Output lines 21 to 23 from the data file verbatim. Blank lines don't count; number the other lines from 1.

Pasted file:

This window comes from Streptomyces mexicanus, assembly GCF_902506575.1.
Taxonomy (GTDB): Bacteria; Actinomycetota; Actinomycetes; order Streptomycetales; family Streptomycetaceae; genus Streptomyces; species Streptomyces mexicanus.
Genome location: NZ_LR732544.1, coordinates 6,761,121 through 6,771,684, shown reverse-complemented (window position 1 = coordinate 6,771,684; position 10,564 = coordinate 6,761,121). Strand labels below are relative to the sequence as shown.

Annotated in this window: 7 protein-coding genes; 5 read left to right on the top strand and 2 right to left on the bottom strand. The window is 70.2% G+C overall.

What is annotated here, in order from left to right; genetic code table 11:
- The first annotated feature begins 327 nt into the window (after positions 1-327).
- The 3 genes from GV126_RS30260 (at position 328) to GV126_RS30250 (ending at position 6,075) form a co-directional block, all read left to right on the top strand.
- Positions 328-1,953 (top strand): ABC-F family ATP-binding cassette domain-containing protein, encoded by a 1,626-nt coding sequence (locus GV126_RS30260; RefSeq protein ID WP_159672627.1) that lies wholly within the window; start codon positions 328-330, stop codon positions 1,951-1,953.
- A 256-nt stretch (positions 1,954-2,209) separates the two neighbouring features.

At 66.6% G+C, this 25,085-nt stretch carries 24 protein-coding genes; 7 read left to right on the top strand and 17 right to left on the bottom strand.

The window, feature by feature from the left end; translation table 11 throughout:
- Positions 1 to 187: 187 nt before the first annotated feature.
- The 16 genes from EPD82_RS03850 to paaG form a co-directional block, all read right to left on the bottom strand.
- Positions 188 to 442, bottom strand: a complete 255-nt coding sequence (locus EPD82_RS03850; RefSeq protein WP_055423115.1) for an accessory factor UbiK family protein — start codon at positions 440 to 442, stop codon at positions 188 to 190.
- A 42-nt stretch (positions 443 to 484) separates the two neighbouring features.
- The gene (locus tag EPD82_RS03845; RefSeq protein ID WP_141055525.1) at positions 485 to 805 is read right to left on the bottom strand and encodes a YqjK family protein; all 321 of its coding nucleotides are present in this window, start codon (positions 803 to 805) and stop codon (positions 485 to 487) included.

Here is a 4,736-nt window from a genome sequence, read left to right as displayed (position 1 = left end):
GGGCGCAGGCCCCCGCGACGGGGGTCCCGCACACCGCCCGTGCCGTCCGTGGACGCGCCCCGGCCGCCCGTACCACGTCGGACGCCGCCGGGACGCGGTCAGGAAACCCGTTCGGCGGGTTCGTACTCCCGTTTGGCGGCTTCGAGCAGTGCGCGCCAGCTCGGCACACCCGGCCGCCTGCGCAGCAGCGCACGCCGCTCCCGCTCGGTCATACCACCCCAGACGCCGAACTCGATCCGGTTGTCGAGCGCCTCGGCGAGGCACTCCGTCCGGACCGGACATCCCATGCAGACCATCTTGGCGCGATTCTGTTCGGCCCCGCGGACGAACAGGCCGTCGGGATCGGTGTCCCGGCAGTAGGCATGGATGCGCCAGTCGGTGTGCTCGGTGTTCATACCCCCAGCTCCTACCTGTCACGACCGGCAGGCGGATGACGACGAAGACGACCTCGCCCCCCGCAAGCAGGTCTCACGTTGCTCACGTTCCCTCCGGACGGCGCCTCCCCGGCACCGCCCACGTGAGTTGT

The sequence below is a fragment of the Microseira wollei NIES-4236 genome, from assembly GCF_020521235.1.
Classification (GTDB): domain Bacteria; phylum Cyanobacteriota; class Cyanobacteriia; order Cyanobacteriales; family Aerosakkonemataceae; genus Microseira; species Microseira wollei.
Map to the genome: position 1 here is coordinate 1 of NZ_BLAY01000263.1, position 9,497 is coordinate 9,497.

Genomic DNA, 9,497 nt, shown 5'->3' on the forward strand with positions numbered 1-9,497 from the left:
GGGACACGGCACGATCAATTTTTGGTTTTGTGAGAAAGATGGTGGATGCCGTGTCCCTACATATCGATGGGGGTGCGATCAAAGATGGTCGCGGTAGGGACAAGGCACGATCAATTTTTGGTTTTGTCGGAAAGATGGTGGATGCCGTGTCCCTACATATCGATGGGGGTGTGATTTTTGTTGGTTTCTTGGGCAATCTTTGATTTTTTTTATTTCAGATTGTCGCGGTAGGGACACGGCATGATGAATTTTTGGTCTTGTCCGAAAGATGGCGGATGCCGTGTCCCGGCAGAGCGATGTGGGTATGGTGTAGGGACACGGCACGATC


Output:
Map to the genome: position 1 here is coordinate 1 of NZ_BLAY01000263.1, position 9,497 is coordinate 9,497.

Genomic DNA, 9,497 nt, shown 5'->3' on the forward strand with positions numbered 1-9,497 from the left:
GGGACACGGCACGATCAATTTTTGGTTTTGTGAGAAAGATGGTGGATGCCGTGTCCCTACATATCGATGGGGGTGCGATCAAAGATGGTCGCGGTAGGGACAAGGCACGATCAATTTTTGGTTTTGTCGGAAAGATGGTGGATGCCGTGTCCCTACATATCGATGGGGGTGTGATTTTTGTTGGTTTCTTGGGCAATCTTTGATTTTTTTTATTTCAGATTGTCGCGGTAGGGACACGGCATGATGAATTTTTGGTCTTGTCCGAAAGATGGCGGATGCCGTGTCCCGGCAGAGCGATGTGGGTATGGTGTAGGGACACGGCACGATC